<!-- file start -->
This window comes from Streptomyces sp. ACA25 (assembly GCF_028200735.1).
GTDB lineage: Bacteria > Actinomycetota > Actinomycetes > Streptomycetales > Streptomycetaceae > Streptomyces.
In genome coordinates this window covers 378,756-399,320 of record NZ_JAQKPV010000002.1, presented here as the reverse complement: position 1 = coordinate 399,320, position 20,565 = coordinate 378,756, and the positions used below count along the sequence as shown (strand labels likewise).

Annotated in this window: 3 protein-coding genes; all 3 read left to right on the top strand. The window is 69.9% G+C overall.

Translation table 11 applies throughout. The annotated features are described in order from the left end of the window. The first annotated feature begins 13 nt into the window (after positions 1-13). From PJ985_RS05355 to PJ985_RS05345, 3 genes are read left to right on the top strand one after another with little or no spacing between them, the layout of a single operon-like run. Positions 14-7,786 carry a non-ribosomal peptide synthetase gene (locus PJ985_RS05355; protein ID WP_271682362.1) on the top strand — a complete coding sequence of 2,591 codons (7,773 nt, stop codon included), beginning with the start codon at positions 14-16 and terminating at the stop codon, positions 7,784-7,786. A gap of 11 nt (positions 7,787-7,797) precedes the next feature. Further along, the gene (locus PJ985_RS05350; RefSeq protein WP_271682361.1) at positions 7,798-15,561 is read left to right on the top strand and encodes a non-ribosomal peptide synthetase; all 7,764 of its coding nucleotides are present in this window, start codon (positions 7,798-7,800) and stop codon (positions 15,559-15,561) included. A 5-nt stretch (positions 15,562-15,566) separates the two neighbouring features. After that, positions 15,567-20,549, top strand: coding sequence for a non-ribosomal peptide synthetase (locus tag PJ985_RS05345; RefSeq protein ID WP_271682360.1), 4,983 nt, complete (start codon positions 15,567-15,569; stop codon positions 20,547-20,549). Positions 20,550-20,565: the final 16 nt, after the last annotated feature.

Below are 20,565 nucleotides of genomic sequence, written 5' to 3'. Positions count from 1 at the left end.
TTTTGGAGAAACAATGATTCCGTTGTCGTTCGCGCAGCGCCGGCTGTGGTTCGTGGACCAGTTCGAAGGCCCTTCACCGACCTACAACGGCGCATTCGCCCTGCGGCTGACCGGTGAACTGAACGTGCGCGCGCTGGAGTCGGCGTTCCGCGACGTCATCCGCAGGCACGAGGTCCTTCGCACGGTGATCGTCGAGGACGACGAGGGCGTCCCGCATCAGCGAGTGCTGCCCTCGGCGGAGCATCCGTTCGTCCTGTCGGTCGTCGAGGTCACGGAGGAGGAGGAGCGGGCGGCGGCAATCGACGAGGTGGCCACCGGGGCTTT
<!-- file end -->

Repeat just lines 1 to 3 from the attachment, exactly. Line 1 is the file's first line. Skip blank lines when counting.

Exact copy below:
This window comes from Streptomyces sp. ACA25 (assembly GCF_028200735.1).
GTDB lineage: Bacteria > Actinomycetota > Actinomycetes > Streptomycetales > Streptomycetaceae > Streptomyces.
In genome coordinates this window covers 378,756-399,320 of record NZ_JAQKPV010000002.1, presented here as the reverse complement: position 1 = coordinate 399,320, position 20,565 = coordinate 378,756, and the positions used below count along the sequence as shown (strand labels likewise).